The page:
and bloody war during which international sanctions against the regime

of Ian Smith eliminated foreign markets for the Shona sculptors. The

interruption actually gave Knowlton time to devise a plan to make

the sculpture her professional and personal passion. She returned

to the re-named Zimbabwe in 1983.

Now Knowlton spends from 10 to 12 weeks each year in the nation’s

capital, Harare, making trips into the bush to select works to import.

Each of Knowlton’s four annual exhibitions a year are fundraisers

for non-profit she "cares about." Her exhibitions include

an educational component of books, and the informative video, "Talking

Stones," plays throughout the exhibition. She says the time she

spends with the artists, learning about their art, their culture,

and the story behind each individual piece is invaluable.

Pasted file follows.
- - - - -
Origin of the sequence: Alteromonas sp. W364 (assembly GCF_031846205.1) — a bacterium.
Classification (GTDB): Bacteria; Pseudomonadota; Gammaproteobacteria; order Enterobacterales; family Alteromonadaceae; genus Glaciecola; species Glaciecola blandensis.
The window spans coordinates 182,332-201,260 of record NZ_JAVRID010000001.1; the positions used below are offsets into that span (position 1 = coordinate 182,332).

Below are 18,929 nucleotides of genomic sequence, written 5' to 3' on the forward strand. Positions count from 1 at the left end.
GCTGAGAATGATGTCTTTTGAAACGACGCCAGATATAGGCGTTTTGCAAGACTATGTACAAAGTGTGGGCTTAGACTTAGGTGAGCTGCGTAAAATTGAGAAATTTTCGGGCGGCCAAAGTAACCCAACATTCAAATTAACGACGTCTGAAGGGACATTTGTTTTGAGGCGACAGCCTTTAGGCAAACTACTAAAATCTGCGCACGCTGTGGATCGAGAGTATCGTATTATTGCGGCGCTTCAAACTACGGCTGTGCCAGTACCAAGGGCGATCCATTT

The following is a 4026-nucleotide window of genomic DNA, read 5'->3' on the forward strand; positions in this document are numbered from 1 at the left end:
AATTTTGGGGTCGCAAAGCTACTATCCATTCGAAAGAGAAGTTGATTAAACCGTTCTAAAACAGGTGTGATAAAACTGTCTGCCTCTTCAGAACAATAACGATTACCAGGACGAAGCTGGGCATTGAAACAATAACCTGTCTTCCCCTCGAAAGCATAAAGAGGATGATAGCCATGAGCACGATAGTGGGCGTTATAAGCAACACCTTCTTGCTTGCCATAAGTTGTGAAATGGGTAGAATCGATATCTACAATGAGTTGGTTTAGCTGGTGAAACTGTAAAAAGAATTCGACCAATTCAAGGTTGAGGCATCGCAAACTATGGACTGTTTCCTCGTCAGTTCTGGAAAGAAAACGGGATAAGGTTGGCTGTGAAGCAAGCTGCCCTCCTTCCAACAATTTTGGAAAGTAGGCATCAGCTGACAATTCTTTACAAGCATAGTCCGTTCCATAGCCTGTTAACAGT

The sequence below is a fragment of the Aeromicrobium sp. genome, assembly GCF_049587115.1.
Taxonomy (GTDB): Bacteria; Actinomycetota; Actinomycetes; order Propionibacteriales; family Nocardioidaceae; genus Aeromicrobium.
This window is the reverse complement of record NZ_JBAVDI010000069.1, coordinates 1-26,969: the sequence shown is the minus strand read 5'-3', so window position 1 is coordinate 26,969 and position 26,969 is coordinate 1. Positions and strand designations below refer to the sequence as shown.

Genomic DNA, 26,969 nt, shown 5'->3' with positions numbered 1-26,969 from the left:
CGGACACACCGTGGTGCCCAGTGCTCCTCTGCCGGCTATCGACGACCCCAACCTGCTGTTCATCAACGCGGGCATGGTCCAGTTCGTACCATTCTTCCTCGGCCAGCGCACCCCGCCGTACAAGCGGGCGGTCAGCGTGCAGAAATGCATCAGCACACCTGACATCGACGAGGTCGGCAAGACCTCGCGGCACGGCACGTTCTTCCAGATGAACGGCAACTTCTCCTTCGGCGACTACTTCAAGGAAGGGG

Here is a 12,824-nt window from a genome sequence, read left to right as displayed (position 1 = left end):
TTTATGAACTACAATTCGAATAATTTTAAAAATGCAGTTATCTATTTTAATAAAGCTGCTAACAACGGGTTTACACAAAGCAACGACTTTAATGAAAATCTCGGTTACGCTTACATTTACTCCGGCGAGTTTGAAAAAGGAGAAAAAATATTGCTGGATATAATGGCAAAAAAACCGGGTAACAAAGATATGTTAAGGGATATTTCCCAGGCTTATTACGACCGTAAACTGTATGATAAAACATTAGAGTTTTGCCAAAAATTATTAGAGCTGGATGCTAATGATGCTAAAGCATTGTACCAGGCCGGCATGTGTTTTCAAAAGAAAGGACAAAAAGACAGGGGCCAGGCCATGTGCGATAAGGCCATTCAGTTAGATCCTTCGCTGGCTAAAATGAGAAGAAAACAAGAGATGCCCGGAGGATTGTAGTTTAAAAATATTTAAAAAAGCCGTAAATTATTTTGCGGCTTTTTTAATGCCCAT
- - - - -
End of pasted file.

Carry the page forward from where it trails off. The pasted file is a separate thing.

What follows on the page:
Knowlton returned from her most recent trip to Africa just two weeks

ago. "This is always the first show after I return," she says,

"the one we call `the catbird show.’" She expects collectors

to come from distant points that include Florida, Connecticut, and

New York to see this year’s work.

Today’s sculptors draw on the rich culture of the Shona,

who believe that there is spirit in all matter. A Shona artist looking

at a large piece of rough, untouched stone, will often develop a clear

mental image of the spirit that he or she will free from the stone

before applying the chisel to the stone. "The sculpture is already

inside the stone — my job is to remove what has been hiding it,"

sculptor Nicholas Mukomberanwa has said.

After the raw stone is quarried with hatchets, the Shona sculptors

use chisels to "release" the spirit in the stone. There are

no artist’s studios in Zimbabwe; all the artists work outdoors under

the trees. Next they heat the stone in a fire, and finally polish